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Old 08-04-2009, 10:05 PM   #9
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Originally Posted by GBAR in WA View Post
Measure the hallway width at the stairs from the bottom tread's nosing to the drywall, it has to be 36", or wider. If not, it is in violation of egress for all residential safety codes: Landings
Landing at top & bottom of stairs . . . . . . . . . . . . .[312.1] {1003.3.3.5}
Landing min. 36in. deep x width of door or stair . . .[312.2] {1003.3.3.5}

Found at: http://www.codecheck.com/cc/pg07_08building.html Unless there is a 36" wide door directly across from the stairs or an opening same width. The hallway is required to be 36" wide, also per code--IRC 311.13 UBC 1004.3.3.2 That is without any stair or step part into hall space. Be safe, G
All very true. One thing to consider though is that the stairs must have 10" minimum run in order to be code-compliant. That's measured horizontally from nose to nose, not from riser to nose. If the stairs currently have 10" run the only option would be to move the entire assembly back.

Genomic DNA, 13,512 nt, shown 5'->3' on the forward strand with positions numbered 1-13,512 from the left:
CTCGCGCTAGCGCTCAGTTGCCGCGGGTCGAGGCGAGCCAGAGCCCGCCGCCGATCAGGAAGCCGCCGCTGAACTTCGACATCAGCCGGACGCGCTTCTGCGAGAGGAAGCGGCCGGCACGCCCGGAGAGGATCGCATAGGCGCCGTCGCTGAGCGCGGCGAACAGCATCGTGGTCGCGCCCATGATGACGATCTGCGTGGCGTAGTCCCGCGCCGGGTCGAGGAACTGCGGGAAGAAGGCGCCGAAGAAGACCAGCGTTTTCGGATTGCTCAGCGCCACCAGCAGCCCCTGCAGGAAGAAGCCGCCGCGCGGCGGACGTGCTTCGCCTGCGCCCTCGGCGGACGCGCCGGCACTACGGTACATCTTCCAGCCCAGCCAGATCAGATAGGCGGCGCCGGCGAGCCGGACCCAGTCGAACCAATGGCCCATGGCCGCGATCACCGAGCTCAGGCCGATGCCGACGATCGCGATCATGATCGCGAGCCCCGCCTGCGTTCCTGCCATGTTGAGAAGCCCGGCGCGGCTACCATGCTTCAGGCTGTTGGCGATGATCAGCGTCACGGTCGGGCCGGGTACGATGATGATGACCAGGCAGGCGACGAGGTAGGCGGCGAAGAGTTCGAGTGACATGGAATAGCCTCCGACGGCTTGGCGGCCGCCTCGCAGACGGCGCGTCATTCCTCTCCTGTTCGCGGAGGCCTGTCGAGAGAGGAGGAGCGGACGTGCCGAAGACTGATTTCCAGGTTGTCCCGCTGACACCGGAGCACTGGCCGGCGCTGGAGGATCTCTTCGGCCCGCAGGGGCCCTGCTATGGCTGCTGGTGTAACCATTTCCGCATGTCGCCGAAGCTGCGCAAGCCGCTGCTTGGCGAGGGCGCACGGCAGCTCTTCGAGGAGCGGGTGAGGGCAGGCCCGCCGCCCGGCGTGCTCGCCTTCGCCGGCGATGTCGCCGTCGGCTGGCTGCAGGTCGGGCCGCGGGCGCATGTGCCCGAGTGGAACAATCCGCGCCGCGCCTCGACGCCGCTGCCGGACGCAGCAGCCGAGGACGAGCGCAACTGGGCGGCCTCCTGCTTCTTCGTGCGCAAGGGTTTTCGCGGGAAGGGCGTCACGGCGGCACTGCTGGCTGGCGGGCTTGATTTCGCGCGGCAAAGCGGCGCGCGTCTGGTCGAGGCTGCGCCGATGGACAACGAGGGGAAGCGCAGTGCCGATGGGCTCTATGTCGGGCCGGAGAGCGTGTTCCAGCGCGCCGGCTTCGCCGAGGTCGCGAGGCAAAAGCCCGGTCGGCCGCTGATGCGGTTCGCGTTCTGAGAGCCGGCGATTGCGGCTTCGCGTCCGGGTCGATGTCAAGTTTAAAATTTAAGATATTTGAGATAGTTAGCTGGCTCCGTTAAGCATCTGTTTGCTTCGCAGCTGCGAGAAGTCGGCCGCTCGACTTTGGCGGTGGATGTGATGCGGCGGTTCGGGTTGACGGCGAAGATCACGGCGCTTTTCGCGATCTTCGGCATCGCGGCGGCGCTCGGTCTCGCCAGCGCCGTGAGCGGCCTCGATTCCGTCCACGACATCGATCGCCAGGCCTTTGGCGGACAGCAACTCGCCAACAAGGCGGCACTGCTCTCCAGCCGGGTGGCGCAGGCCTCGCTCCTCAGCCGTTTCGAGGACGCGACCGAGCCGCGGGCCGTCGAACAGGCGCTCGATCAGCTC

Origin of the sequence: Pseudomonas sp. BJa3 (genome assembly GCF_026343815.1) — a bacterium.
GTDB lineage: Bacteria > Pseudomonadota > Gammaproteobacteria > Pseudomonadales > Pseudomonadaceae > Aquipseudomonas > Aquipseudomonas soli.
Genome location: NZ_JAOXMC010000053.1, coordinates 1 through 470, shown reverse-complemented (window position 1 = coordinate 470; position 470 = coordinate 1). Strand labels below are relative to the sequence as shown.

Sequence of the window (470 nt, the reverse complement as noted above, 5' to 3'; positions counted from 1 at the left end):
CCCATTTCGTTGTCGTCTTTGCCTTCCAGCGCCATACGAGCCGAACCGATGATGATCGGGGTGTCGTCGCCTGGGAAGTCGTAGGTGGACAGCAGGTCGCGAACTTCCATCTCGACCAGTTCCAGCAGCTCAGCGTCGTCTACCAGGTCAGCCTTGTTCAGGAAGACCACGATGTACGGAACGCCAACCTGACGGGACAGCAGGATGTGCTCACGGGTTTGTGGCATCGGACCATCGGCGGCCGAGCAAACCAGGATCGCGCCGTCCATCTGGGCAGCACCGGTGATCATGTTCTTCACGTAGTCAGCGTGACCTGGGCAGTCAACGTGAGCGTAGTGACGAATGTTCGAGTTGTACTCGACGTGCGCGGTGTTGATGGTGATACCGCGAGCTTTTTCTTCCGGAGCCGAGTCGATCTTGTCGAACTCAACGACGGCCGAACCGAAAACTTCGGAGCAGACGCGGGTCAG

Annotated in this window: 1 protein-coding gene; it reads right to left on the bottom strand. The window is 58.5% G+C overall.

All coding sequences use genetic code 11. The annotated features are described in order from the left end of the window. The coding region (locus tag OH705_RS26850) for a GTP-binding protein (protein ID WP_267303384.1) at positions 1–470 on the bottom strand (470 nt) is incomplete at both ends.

As for a change in vendors, pooey (unless your house was framed in a factory). Go to the model home and see if it shows the same thing. You're paying big bucks for a new home and you should get what you want, within the limits of the code.
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Old 08-12-2009, 03:56 PM   #10
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How Strict Are Blueprints?


You should talk to the main project manager for the development. The site super not wanting to correct the issue is not acceptable. Additionally, the different vendor and changing the slope is a bunch of horse manure. If it is a model house, than all the houses that are built should be identical unless there were any changes that you and builder specifically made and signed off on. If there was not an approved change, than it is lack of quality assurance on the builders end.

The idea that the new vendor used a different slope doesn't make total sense either. Assuming the steps are 10" deep, the difference would add a full 10" to the length of the stair case, and decrease the riser heights. The plans should show the riser height and how many risers were used. Sounds like it could be more of a wall not framed in the correct location, causing the steps to stick out further.